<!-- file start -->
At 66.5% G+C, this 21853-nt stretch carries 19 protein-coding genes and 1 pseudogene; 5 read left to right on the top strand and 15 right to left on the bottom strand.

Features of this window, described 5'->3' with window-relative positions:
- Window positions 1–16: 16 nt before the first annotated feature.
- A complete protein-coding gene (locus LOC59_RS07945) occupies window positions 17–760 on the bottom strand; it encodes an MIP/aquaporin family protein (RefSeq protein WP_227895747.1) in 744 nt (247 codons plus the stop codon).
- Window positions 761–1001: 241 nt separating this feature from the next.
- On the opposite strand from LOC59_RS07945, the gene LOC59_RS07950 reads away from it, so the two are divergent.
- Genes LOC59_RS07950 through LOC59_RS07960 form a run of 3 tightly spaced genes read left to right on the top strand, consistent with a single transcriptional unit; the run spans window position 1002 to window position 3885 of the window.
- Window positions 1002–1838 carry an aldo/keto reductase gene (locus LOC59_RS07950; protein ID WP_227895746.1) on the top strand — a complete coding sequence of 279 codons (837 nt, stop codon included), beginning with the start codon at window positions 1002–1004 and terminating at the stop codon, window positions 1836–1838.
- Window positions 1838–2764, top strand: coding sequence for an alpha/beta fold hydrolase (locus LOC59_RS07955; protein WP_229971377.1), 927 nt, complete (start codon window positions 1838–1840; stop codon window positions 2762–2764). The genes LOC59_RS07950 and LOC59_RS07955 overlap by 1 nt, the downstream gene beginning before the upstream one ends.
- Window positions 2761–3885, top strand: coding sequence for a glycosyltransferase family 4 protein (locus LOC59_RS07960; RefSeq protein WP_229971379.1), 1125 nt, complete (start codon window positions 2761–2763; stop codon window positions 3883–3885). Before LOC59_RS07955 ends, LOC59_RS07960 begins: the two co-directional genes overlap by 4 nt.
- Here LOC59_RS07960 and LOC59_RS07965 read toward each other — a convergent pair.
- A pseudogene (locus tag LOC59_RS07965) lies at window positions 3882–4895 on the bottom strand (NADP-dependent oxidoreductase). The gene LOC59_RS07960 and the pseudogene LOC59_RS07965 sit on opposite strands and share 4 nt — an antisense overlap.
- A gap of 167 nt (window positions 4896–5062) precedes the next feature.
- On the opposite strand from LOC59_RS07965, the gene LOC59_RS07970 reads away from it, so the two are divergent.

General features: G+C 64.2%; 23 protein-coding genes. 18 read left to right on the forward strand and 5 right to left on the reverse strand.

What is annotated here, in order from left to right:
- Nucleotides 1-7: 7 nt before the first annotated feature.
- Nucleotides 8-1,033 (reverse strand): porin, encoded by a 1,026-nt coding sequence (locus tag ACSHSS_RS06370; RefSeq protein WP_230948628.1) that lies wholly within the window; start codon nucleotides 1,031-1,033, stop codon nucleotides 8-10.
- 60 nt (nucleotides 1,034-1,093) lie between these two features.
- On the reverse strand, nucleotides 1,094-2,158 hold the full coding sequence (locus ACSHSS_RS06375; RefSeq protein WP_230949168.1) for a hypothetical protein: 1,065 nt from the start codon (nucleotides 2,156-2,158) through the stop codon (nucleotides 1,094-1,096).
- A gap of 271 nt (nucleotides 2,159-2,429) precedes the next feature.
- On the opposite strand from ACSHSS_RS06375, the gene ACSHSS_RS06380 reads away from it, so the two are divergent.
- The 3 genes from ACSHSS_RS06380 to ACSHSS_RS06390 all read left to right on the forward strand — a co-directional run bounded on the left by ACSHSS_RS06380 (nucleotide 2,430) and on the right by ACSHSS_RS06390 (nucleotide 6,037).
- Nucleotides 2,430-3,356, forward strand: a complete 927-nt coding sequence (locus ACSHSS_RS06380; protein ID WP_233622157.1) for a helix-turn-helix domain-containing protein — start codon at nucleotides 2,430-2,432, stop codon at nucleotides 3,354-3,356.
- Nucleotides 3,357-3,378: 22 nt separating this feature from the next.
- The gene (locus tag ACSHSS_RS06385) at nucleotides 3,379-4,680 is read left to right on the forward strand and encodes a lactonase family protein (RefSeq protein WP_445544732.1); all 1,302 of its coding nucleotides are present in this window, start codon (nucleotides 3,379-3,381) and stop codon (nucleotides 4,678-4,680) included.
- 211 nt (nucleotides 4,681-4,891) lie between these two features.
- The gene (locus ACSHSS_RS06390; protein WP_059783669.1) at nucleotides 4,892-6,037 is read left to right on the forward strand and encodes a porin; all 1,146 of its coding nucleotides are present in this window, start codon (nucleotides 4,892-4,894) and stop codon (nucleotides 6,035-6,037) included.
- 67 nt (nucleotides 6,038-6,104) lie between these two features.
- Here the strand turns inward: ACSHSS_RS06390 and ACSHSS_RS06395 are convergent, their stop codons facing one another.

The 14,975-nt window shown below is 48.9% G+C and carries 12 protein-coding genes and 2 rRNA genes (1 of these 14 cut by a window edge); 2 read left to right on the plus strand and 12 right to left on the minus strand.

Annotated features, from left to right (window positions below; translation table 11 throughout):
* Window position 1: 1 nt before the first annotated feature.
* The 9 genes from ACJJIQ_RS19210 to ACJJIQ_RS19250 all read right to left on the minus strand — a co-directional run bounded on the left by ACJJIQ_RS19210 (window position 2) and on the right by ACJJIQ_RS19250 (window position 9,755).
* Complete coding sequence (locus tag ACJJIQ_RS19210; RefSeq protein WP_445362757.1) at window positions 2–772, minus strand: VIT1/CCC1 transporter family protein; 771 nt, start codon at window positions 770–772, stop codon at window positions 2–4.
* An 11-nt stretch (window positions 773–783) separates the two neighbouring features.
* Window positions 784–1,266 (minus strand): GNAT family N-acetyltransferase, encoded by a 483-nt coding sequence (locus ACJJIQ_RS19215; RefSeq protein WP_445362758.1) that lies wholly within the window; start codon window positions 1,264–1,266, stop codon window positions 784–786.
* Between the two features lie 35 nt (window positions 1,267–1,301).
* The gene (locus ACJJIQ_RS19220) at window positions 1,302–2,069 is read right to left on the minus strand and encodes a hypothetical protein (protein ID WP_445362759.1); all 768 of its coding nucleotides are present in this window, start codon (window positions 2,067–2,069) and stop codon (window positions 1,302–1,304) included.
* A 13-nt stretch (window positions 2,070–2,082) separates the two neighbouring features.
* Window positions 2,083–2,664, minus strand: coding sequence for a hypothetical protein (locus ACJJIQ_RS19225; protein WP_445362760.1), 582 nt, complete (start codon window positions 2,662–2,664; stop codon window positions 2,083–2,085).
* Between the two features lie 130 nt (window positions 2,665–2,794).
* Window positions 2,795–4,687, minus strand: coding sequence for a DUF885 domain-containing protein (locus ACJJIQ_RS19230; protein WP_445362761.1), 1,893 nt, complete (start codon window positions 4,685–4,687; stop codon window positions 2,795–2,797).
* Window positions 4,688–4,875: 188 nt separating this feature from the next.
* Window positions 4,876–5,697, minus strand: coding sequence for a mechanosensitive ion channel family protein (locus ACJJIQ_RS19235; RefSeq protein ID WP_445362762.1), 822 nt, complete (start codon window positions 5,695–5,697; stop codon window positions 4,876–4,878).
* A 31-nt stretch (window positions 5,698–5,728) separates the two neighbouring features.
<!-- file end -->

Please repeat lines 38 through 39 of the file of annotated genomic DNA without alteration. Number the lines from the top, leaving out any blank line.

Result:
* Between the two features lie 35 nt (window positions 1,267–1,301).
* The gene (locus ACJJIQ_RS19220) at window positions 1,302–2,069 is read right to left on the minus strand and encodes a hypothetical protein (protein ID WP_445362759.1); all 768 of its coding nucleotides are present in this window, start codon (window positions 2,067–2,069) and stop codon (window positions 1,302–1,304) included.